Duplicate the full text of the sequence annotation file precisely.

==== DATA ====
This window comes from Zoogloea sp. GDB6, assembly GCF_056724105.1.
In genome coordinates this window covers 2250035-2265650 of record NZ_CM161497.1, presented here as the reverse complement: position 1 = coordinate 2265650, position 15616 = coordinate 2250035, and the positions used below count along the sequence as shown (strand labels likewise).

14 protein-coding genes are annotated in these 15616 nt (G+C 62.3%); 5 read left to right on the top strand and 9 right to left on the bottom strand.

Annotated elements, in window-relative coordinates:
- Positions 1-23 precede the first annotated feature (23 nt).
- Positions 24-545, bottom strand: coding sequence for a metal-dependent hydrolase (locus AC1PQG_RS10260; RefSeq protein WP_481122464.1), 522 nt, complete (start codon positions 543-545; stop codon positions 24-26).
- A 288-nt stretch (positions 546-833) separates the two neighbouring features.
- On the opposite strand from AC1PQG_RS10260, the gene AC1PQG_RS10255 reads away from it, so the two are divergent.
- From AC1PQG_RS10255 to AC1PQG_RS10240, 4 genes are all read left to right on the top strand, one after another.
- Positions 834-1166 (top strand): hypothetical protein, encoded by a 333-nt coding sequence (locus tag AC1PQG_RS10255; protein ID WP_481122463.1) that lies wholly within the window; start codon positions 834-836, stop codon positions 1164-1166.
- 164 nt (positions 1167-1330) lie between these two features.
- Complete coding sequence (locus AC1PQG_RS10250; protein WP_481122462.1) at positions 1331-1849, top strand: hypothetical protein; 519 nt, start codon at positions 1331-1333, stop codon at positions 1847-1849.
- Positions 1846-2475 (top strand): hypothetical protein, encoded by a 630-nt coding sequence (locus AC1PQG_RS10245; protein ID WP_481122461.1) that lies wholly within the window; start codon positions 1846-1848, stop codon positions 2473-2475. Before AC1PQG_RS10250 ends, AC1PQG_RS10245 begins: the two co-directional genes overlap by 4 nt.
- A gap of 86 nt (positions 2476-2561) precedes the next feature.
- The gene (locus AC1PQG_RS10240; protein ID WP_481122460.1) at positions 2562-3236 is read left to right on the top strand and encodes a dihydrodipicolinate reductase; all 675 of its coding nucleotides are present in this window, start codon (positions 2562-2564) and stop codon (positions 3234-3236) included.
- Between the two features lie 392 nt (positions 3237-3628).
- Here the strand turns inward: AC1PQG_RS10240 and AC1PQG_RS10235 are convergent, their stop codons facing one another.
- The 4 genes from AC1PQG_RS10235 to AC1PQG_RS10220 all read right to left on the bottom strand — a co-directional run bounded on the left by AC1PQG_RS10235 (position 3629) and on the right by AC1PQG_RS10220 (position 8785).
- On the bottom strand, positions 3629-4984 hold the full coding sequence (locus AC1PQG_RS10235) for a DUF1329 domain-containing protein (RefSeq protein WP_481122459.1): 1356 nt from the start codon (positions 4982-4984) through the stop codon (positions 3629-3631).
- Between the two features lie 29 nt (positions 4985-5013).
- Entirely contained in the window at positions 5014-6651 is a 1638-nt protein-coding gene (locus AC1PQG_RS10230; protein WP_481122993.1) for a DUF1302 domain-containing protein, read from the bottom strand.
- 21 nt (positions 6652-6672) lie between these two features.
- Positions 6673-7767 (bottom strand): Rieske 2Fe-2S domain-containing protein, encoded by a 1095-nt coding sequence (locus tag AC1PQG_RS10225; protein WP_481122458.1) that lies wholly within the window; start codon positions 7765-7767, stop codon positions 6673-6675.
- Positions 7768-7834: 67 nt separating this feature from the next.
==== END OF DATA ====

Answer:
This window comes from Zoogloea sp. GDB6, assembly GCF_056724105.1.
In genome coordinates this window covers 2250035-2265650 of record NZ_CM161497.1, presented here as the reverse complement: position 1 = coordinate 2265650, position 15616 = coordinate 2250035, and the positions used below count along the sequence as shown (strand labels likewise).

14 protein-coding genes are annotated in these 15616 nt (G+C 62.3%); 5 read left to right on the top strand and 9 right to left on the bottom strand.

Annotated elements, in window-relative coordinates:
- Positions 1-23 precede the first annotated feature (23 nt).
- Positions 24-545, bottom strand: coding sequence for a metal-dependent hydrolase (locus AC1PQG_RS10260; RefSeq protein WP_481122464.1), 522 nt, complete (start codon positions 543-545; stop codon positions 24-26).
- A 288-nt stretch (positions 546-833) separates the two neighbouring features.
- On the opposite strand from AC1PQG_RS10260, the gene AC1PQG_RS10255 reads away from it, so the two are divergent.
- From AC1PQG_RS10255 to AC1PQG_RS10240, 4 genes are all read left to right on the top strand, one after another.
- Positions 834-1166 (top strand): hypothetical protein, encoded by a 333-nt coding sequence (locus tag AC1PQG_RS10255; protein ID WP_481122463.1) that lies wholly within the window; start codon positions 834-836, stop codon positions 1164-1166.
- 164 nt (positions 1167-1330) lie between these two features.
- Complete coding sequence (locus AC1PQG_RS10250; protein WP_481122462.1) at positions 1331-1849, top strand: hypothetical protein; 519 nt, start codon at positions 1331-1333, stop codon at positions 1847-1849.
- Positions 1846-2475 (top strand): hypothetical protein, encoded by a 630-nt coding sequence (locus AC1PQG_RS10245; protein ID WP_481122461.1) that lies wholly within the window; start codon positions 1846-1848, stop codon positions 2473-2475. Before AC1PQG_RS10250 ends, AC1PQG_RS10245 begins: the two co-directional genes overlap by 4 nt.
- A gap of 86 nt (positions 2476-2561) precedes the next feature.
- The gene (locus AC1PQG_RS10240; protein ID WP_481122460.1) at positions 2562-3236 is read left to right on the top strand and encodes a dihydrodipicolinate reductase; all 675 of its coding nucleotides are present in this window, start codon (positions 2562-2564) and stop codon (positions 3234-3236) included.
- Between the two features lie 392 nt (positions 3237-3628).
- Here the strand turns inward: AC1PQG_RS10240 and AC1PQG_RS10235 are convergent, their stop codons facing one another.
- The 4 genes from AC1PQG_RS10235 to AC1PQG_RS10220 all read right to left on the bottom strand — a co-directional run bounded on the left by AC1PQG_RS10235 (position 3629) and on the right by AC1PQG_RS10220 (position 8785).
- On the bottom strand, positions 3629-4984 hold the full coding sequence (locus AC1PQG_RS10235) for a DUF1329 domain-containing protein (RefSeq protein WP_481122459.1): 1356 nt from the start codon (positions 4982-4984) through the stop codon (positions 3629-3631).
- Between the two features lie 29 nt (positions 4985-5013).
- Entirely contained in the window at positions 5014-6651 is a 1638-nt protein-coding gene (locus AC1PQG_RS10230; protein WP_481122993.1) for a DUF1302 domain-containing protein, read from the bottom strand.
- 21 nt (positions 6652-6672) lie between these two features.
- Positions 6673-7767 (bottom strand): Rieske 2Fe-2S domain-containing protein, encoded by a 1095-nt coding sequence (locus tag AC1PQG_RS10225; protein WP_481122458.1) that lies wholly within the window; start codon positions 7765-7767, stop codon positions 6673-6675.
- Positions 7768-7834: 67 nt separating this feature from the next.